Houston Author, Houston Setting: Rachel Brady's Final Approach

Going from being a biomedical engineer NASA to writing Final Approach, a thriller set in a skydiving camp, wasn't as big a leap for debut author Rachel Brady as you might think. The Pearland resident tells Hair Balls, "After three or four years of reading a lot of mystery and a lot of suspense, it occurred to me that I never figured out, while I was reading the book, who the villains were. I started to pay attention to how [the authors] were doing that. Where are they putting the clues that are getting me off track? Then I though, 'I wonder if I can do that?'"

Over the next four years, Brady crafted a mystery novel, never intending to publish it. But somewhere in the process, she started going to writers' conferences and joined a few writers' groups. There she found the encouragement to submit the work to agents. After just a couple of tries, Final Approach sold.

In the story, Emily, the lead character, is a woman who once helped to recover a missing child, when she saw the boy in a restaurant with a couple other than his parents. Now a private detective has come asking for her help in finding another missing child. While not a trained detective, Emily does have experience as a skydiver and since the suspects are based in a sky diving camp just outside Houston, she has the perfect cover.

"The idea for the story came one day when I was sitting [in a restaurant] having lunch by myself," she says. "I saw a little baby who looked like a baby from my playgroup, but those weren't her parents. So I looked at the baby again, and it wasn't her. I started to think about it, what if that was her? Would I go up to the table, would I call her mom? What would I do?

Like her character Emily, Brady has experience as a skydiver, and those sections of the book ring especially true. Brady also manages to capture the setting -- Houston and the surrounding area -- in fine detail. (At one point, Emily is making a ransom drop. To make sure she isn't followed, the kidnapper has her weave in and out of Galleria traffic during rush hour.)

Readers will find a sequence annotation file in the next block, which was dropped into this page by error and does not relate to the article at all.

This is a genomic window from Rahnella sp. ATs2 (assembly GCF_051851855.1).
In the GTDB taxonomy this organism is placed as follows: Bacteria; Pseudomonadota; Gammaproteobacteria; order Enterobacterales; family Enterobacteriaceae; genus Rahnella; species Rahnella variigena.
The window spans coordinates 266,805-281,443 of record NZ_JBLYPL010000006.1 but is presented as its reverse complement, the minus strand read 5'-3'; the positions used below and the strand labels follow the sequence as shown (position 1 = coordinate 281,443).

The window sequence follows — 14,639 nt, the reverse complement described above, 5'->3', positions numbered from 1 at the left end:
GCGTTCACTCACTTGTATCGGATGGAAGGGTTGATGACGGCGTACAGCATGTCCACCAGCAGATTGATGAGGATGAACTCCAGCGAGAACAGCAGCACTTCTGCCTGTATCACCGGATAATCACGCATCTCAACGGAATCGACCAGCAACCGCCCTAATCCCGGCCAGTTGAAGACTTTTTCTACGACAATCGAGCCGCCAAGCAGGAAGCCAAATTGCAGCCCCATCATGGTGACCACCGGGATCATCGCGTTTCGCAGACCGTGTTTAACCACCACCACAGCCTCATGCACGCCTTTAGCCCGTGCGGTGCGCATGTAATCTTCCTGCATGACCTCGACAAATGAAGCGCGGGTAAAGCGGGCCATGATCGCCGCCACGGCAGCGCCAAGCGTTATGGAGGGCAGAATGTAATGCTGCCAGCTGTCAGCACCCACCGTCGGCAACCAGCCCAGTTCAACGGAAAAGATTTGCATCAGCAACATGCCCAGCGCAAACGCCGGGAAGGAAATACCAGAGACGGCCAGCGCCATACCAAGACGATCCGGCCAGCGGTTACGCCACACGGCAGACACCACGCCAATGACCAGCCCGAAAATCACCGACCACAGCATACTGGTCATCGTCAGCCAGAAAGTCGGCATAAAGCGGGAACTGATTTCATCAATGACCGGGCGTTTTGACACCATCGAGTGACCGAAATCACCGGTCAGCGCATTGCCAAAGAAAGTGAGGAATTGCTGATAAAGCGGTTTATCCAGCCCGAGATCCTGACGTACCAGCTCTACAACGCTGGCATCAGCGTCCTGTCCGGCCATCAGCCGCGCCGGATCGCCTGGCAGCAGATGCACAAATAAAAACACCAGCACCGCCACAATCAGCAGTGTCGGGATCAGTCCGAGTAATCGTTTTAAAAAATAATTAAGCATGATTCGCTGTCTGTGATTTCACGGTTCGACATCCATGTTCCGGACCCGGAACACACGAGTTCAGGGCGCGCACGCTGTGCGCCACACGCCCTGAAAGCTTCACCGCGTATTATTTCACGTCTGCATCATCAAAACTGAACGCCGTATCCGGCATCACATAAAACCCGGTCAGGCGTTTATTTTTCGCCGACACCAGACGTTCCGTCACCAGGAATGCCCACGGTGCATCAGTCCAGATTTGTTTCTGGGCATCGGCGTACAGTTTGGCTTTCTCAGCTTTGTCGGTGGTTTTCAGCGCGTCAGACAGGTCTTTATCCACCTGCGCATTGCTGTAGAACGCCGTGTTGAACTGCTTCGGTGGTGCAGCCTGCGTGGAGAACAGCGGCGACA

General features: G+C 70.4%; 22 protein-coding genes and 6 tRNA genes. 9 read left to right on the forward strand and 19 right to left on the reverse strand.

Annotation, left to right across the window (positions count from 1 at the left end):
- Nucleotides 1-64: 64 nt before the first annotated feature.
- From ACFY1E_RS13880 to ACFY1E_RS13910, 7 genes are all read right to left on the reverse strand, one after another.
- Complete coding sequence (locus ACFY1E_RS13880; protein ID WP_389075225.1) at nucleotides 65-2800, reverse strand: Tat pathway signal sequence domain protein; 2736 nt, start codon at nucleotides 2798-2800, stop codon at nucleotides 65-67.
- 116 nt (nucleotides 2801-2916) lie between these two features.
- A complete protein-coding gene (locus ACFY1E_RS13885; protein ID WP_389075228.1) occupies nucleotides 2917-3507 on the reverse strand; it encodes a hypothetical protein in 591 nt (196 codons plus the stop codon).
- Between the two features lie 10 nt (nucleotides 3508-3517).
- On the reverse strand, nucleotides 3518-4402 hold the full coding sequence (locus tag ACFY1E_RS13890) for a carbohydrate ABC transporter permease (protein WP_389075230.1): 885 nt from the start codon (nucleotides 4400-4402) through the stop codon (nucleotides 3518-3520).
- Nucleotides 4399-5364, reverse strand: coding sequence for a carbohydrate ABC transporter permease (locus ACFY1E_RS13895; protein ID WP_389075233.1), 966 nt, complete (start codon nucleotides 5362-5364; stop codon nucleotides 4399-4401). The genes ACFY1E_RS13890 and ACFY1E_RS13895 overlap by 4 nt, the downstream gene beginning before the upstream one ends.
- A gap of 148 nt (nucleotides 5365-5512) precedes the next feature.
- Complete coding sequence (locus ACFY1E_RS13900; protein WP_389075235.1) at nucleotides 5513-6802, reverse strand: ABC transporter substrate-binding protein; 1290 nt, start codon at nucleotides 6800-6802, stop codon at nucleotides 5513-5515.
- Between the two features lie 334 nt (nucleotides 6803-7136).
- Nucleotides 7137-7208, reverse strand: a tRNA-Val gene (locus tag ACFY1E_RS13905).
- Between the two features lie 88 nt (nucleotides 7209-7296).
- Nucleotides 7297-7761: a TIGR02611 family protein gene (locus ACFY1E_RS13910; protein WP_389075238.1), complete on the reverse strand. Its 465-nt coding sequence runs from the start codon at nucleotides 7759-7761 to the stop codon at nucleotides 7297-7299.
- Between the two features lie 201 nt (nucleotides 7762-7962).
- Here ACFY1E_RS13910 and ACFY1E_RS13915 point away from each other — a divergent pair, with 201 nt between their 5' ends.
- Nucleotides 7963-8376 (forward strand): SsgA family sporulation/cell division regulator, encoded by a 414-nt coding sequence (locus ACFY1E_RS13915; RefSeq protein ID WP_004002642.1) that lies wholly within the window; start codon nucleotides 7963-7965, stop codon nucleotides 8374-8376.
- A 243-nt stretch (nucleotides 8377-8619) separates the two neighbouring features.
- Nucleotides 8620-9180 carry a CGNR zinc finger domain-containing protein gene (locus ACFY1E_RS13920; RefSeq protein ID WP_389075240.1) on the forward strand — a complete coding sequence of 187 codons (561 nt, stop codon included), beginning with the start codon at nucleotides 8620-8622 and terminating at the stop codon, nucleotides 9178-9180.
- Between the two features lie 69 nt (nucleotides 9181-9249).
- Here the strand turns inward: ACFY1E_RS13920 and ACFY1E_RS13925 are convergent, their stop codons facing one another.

But, however finely drawn, Houston takes a back seat to the plot. "I don't consider myself a settings writer. I was concerned with the characters' emotions...but when I got the book back from my publisher for revisions, one of the things they asked for was more local color."

Besides the skydiving camp (which is fictional), Brady had action taking place in the Galleria, Bush Intercontinental Airport, and a beach house in Surfside. "I went up to the airport and spent all day there," she says. "I watched people coming in and out of the security check-points; I paid attention to where I was parking and how I had to navigate in and out of Terminal C, to the conversations I overheard. I did the same thing at the Galleria, and the beach."

While Final Approach deals with the very serious issue of missing children, it's still a bright, enjoyable read. Fast-paced and filled with just enough comedy to balance the danger the characters face, it is lively and colorful. That's something Brady was hoping for. "Mainly I just want people to be entertained. There is an underlying question in the book, that is, 'To what lengths would you go to help a child?' But that's not the message of the book. I wrote it to be entertaining. And to be something people can escape into."

Rachel Brady will read from Final Approach during a signing session at 4:30 p.m. Saturday. Murder by the Book, 2342 Bissonnet. For information, call 713-524-8597 or visit www.murderbooks.com. Free.

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